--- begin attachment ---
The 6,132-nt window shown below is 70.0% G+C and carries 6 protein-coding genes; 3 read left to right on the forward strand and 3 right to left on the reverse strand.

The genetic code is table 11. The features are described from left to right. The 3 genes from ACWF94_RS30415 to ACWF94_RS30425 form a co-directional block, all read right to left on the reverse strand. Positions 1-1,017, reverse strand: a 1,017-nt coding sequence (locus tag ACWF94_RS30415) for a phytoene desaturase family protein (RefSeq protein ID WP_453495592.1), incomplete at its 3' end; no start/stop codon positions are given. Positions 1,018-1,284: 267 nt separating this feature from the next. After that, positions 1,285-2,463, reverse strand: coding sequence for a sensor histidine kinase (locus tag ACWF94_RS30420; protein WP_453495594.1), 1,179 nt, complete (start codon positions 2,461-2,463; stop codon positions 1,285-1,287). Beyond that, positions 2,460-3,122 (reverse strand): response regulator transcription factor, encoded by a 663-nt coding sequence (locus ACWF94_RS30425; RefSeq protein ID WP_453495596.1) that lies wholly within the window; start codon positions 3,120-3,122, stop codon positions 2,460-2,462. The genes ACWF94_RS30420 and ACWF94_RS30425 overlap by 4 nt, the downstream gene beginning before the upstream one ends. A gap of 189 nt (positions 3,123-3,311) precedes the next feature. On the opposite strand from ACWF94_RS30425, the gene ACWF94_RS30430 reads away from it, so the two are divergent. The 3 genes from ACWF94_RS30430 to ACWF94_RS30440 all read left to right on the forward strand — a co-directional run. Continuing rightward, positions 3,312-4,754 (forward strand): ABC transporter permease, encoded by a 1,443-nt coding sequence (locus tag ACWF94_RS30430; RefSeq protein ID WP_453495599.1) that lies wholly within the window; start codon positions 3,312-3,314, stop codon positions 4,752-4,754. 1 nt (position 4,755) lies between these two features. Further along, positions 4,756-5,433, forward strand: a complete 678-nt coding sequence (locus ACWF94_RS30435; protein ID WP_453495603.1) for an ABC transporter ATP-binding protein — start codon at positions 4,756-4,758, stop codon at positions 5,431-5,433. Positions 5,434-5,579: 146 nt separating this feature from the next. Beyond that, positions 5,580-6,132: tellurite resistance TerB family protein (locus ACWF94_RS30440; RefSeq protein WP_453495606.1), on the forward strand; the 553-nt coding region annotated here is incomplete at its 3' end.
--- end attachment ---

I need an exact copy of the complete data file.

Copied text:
The 6,132-nt window shown below is 70.0% G+C and carries 6 protein-coding genes; 3 read left to right on the forward strand and 3 right to left on the reverse strand.

The genetic code is table 11. The features are described from left to right. The 3 genes from ACWF94_RS30415 to ACWF94_RS30425 form a co-directional block, all read right to left on the reverse strand. Positions 1-1,017, reverse strand: a 1,017-nt coding sequence (locus tag ACWF94_RS30415) for a phytoene desaturase family protein (RefSeq protein ID WP_453495592.1), incomplete at its 3' end; no start/stop codon positions are given. Positions 1,018-1,284: 267 nt separating this feature from the next. After that, positions 1,285-2,463, reverse strand: coding sequence for a sensor histidine kinase (locus tag ACWF94_RS30420; protein WP_453495594.1), 1,179 nt, complete (start codon positions 2,461-2,463; stop codon positions 1,285-1,287). Beyond that, positions 2,460-3,122 (reverse strand): response regulator transcription factor, encoded by a 663-nt coding sequence (locus ACWF94_RS30425; RefSeq protein ID WP_453495596.1) that lies wholly within the window; start codon positions 3,120-3,122, stop codon positions 2,460-2,462. The genes ACWF94_RS30420 and ACWF94_RS30425 overlap by 4 nt, the downstream gene beginning before the upstream one ends. A gap of 189 nt (positions 3,123-3,311) precedes the next feature. On the opposite strand from ACWF94_RS30425, the gene ACWF94_RS30430 reads away from it, so the two are divergent. The 3 genes from ACWF94_RS30430 to ACWF94_RS30440 all read left to right on the forward strand — a co-directional run. Continuing rightward, positions 3,312-4,754 (forward strand): ABC transporter permease, encoded by a 1,443-nt coding sequence (locus tag ACWF94_RS30430; RefSeq protein ID WP_453495599.1) that lies wholly within the window; start codon positions 3,312-3,314, stop codon positions 4,752-4,754. 1 nt (position 4,755) lies between these two features. Further along, positions 4,756-5,433, forward strand: a complete 678-nt coding sequence (locus ACWF94_RS30435; protein ID WP_453495603.1) for an ABC transporter ATP-binding protein — start codon at positions 4,756-4,758, stop codon at positions 5,431-5,433. Positions 5,434-5,579: 146 nt separating this feature from the next. Beyond that, positions 5,580-6,132: tellurite resistance TerB family protein (locus ACWF94_RS30440; RefSeq protein WP_453495606.1), on the forward strand; the 553-nt coding region annotated here is incomplete at its 3' end.